4. We learn, therefore, that proverbs alone do not make a fool wise.
Isn’t it remarkable that just two verses later, after our “contradictory” pair of proverbs, the author makes this very point? He says,
Like a lame man’s legs, which hang useless,
is a proverb in the mouth of fools.
Like a thorn that goes up into the hand of a drunkard
is a proverb in the mouth of fools.
A perfectly good proverb in the mouth of a fool does not make him wise. It makes him useless at best (like legs that dangle), or dangerous at worst (like piercing the hand). Proverbs alone don’t make fools wise.
“A perfectly good proverb in the mouth of a fool does not make him wise.”
What does? A mixture of (1) storing up proverbs and other forms of revealed wisdom, (2) earnest meditation on them, (3) serious prayer for God’s help, and (4) a divine bestowment of the gift of wisdom.
I see those four things in Proverbs 2:1–6:
My son, if you receive my words
and treasure up my commandments with you,
making your ear attentive to wisdom
and inclining your heart to understanding;
yes, if you call out for insight
and raise your voice for understanding,
if you seek it like silver
and search for it as for hidden treasures,
then you will understand the fear of the Lord
and find the knowledge of God.
For the Lord gives wisdom;
from his mouth come knowledge and understanding.
Proverbs alone don’t make you wise. You must be wise to use proverbs wisely — like apples of gold in a setting of silver, not like a thorn in the hand.
5. We learn that we should store up reasons why a proverb might be useful sometimes and not other times.
Notice the author gives us reasons for choosing one action or the other. “Answer not a fool according to his folly, lest you be like him yourself.” “Answer a fool according to his folly, lest he be wise in his own eyes.”
In other words, store up this truth: there are times when it will be pointless to answer a fool, because it will only drag you into his folly. It’s best to just let him make a fool of himself and be discredited rather than ruining your own usefulness.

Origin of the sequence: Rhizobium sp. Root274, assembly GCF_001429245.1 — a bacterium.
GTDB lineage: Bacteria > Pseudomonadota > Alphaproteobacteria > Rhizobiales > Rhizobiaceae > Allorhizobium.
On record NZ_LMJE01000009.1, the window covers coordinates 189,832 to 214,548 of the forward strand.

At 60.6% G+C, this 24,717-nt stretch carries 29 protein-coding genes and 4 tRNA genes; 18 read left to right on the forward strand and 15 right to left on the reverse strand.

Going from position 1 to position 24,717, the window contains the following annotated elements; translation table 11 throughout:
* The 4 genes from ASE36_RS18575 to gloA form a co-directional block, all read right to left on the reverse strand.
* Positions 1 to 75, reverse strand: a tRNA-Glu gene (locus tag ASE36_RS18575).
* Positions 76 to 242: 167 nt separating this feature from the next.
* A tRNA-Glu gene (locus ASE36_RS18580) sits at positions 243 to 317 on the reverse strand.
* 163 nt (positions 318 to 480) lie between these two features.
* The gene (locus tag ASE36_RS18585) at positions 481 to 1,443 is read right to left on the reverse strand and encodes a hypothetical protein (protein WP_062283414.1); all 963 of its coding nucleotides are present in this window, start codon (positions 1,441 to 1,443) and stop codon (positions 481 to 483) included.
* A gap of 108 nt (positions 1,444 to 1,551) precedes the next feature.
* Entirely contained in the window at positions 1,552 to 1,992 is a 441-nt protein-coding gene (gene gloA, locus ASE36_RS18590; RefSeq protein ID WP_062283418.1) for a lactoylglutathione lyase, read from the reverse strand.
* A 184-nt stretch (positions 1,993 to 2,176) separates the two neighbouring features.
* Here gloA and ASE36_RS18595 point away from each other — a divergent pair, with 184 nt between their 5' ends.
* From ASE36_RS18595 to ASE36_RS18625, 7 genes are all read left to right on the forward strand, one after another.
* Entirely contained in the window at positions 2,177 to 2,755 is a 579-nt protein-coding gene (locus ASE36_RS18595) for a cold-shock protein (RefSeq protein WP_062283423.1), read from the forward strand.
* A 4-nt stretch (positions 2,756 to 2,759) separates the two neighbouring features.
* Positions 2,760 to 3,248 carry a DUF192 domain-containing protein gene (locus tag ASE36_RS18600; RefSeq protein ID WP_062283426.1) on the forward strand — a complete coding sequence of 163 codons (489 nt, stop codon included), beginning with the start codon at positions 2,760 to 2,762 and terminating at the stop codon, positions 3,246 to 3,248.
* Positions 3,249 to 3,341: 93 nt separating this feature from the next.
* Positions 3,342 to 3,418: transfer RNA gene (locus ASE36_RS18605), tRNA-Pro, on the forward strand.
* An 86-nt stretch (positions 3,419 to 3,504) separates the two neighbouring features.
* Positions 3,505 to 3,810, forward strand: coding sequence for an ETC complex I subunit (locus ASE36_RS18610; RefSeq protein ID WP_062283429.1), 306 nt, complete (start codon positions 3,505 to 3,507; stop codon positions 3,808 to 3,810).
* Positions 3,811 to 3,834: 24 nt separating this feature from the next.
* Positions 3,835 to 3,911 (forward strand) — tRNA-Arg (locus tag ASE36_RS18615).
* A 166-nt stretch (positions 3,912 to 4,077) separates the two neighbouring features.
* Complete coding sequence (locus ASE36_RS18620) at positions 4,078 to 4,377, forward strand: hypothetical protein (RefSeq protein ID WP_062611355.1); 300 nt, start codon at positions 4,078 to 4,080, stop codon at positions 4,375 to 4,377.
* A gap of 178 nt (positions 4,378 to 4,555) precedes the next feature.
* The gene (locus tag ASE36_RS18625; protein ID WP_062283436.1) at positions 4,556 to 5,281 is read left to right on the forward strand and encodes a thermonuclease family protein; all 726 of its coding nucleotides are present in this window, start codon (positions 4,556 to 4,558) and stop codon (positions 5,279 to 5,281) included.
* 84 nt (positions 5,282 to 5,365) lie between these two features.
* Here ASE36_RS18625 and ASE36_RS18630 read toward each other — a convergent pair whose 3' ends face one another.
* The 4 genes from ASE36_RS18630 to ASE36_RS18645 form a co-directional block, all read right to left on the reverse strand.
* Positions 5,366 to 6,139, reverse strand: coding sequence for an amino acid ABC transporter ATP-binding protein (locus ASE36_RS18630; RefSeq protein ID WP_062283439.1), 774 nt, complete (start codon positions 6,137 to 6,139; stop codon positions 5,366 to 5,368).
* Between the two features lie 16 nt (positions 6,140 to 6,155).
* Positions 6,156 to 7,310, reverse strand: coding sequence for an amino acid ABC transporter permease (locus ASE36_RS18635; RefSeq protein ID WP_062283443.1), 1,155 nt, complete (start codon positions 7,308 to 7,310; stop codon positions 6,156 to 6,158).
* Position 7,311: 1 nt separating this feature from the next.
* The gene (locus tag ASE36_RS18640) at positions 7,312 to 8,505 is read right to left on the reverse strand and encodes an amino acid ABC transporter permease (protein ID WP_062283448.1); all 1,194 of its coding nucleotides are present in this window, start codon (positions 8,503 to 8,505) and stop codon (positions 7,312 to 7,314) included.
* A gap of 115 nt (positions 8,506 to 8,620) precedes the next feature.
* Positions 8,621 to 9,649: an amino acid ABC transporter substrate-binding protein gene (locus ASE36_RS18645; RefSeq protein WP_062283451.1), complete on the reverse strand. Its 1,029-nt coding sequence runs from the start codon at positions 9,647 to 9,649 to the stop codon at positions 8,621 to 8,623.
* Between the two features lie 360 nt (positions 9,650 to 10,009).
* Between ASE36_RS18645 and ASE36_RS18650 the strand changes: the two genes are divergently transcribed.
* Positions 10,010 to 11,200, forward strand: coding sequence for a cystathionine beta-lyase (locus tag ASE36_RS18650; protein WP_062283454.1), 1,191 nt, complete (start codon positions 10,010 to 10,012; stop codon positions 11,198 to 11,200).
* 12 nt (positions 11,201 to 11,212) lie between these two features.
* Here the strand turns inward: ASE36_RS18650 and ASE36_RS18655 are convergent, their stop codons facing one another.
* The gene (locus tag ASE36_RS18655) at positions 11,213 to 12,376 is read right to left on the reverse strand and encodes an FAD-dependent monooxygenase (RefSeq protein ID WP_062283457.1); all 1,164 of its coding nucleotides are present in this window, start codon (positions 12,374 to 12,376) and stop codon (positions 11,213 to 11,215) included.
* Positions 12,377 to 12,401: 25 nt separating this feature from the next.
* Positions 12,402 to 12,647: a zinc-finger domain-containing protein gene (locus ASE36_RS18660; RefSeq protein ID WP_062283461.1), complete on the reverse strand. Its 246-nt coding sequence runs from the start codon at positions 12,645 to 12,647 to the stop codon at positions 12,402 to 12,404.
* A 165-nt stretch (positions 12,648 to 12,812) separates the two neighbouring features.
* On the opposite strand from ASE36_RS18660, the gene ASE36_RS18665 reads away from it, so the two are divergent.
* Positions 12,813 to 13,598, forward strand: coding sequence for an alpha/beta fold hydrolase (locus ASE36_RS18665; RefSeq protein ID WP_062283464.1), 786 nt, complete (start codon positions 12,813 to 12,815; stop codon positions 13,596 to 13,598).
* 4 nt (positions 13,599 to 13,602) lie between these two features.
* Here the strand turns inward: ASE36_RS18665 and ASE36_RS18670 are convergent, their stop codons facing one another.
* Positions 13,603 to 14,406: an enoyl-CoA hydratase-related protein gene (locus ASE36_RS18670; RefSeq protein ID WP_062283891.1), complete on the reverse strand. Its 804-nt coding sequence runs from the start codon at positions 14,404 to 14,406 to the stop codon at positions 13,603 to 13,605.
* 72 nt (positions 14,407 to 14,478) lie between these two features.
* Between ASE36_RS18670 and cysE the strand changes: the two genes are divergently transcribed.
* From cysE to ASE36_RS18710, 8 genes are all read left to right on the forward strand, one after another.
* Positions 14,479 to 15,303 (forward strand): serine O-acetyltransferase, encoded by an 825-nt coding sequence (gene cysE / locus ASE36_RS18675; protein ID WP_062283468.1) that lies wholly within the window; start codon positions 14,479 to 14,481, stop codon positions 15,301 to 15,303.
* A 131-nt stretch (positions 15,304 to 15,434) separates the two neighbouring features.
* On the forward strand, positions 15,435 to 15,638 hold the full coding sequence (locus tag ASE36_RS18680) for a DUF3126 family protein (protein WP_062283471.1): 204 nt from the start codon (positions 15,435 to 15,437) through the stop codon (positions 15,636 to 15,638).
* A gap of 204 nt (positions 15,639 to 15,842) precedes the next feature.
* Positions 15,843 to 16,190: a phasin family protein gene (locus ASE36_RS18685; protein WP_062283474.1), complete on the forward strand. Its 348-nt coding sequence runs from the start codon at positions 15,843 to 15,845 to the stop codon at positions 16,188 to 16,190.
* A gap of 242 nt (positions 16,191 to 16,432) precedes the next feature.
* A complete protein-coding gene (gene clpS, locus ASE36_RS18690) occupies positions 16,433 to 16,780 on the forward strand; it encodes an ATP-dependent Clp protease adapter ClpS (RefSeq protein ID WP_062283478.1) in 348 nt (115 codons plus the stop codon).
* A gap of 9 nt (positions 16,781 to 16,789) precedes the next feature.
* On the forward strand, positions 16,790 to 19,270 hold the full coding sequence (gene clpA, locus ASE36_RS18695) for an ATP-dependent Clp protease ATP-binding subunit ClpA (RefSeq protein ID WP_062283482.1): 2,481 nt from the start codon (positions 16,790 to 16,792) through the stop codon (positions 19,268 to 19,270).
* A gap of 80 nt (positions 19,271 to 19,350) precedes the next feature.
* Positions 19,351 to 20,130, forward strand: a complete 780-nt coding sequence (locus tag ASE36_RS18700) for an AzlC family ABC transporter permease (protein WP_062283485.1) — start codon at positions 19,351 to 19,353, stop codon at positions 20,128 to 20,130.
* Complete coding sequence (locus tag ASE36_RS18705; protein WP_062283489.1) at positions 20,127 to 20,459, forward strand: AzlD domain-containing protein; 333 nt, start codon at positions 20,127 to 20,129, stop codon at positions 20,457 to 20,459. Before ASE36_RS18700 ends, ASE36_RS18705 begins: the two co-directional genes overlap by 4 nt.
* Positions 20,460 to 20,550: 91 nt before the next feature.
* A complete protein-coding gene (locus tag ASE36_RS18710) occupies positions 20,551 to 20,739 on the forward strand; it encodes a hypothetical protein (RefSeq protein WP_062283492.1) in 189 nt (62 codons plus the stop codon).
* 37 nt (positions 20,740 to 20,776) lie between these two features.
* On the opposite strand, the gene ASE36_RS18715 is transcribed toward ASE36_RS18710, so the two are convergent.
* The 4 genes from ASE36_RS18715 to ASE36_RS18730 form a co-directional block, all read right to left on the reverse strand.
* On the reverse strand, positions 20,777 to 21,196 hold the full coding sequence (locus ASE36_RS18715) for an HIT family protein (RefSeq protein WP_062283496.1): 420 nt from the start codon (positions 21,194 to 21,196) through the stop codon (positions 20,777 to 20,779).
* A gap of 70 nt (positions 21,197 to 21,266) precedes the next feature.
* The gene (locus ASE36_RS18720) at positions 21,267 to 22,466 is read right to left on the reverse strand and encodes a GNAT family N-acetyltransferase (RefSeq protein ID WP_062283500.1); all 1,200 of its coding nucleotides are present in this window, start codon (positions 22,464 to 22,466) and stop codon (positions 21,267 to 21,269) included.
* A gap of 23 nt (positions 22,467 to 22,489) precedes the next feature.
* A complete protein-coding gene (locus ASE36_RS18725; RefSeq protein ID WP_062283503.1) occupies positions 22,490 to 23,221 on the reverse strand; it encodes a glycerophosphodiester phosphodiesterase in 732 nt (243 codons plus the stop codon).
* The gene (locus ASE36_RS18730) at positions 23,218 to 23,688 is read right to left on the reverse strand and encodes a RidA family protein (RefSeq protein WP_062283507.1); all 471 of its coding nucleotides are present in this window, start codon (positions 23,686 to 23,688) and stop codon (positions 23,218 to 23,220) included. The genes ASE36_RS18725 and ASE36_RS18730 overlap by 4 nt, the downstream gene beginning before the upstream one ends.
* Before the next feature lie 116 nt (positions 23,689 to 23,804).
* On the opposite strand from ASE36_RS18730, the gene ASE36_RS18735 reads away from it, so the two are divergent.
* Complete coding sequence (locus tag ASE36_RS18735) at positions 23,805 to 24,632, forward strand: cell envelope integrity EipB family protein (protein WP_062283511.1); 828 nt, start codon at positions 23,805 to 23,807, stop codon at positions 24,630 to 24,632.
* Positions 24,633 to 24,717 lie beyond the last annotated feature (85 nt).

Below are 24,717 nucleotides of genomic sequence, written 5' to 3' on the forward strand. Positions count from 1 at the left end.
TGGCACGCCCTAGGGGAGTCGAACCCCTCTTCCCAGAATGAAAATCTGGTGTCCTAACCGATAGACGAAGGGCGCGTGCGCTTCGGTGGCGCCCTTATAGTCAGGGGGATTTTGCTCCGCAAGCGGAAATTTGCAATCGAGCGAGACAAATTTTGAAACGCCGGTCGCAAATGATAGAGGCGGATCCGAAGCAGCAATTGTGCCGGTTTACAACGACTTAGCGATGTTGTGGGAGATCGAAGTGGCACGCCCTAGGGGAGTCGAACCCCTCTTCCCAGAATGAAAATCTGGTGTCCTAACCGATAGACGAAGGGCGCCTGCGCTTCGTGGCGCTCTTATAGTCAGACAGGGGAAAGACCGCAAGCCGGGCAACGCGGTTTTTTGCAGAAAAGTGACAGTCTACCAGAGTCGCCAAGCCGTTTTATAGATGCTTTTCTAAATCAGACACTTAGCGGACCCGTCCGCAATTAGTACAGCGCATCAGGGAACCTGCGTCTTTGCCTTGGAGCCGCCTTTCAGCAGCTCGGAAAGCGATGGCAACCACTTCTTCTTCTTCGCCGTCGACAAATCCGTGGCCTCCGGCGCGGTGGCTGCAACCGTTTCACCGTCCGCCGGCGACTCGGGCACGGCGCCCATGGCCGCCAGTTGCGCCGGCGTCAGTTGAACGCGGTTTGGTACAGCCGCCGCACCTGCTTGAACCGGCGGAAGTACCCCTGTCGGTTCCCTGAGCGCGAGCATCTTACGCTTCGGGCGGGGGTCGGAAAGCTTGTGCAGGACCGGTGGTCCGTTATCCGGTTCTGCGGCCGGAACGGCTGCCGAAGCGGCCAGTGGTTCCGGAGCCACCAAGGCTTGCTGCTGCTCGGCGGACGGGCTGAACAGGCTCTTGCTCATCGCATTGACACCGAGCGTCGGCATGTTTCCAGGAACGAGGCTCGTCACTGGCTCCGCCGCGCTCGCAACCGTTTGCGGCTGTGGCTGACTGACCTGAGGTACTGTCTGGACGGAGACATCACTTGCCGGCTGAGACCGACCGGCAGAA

But also store up this truth: there are times when he is not just making a fool of himself, but also is drawing dozens, or thousands, into his folly so that he feels justified and wise in his foolish ideas. You need to step in and expose his vaunted wisdom as folly for the sake of others, and for his sake.
6. We learn that the divine mercy needed to become a person who can use proverbs wisely has always depended ultimately on Jesus’s death for our sins.
“The path of wisdom is to be filled with the word of God, meditate on it, and pray for blood-bought help.”
If it weren’t for God’s free gift of wisdom (Proverbs 2:6; James 3:17), we would all be trapped in sinful folly. This is why Proverbs 3:5 tells us to trust in the Lord with all our hearts. But this mercy was blood-bought. Old Testament sacrifices foreshadowed the bloody payment. Jesus paid it. And Paul made clear in Romans 3:25 that his payment covered the sins of Old Testament believers as well as ours.
So, when the author of Proverbs cries out for wisdom (2:1–6), and when New Testament saints cry out for wisdom (Colossians 1:9), we are all depending on divine mercy which we do not deserve. If we get it, it’s because Jesus bought it.
7. Finally, we learn that the wisdom that knows how to use proverbs “fitly” is not automatic but grows with time, experience, and grace.
These “contradictory” proverbs (Proverbs 26:4–5) throw us back not on rule-keeping, but on God. And there, in dependence on his mercy, we learn that “the fear of the Lord is the beginning of wisdom” (Proverbs 9:10).
The beginning. Getting wisdom is a lifelong process.
For example, I learned from experience as a pastor that there are times in a church business meeting when a crotchety saint may take the microphone and begin to say unhelpful and foolish things. But you don’t answer him according to his folly, lest you get sucked into a vortex of irrationality. You know the man. And you discern that the people can see through this little rant. And you let it die out in its own smoke.
But there are other times when a more articulate, but no less misguided and foolish, person begins to mislead significant numbers with foolish and uninformed opinions. This time you discern that he must be answered according to his folly, lest his apparent wisdom and persuasiveness carry people into his error.
Life brings hundreds of such experiences our way. The path of wisdom is to be filled with the word of God, meditate on its possible uses, pray for blood-bought help, trust God at every turn, and then humbly choose which part of the “contradiction” we will put into action — knowing our Lord never contradicts himself.
To learn more about how John Piper approaches Bible reading, see his most recent book: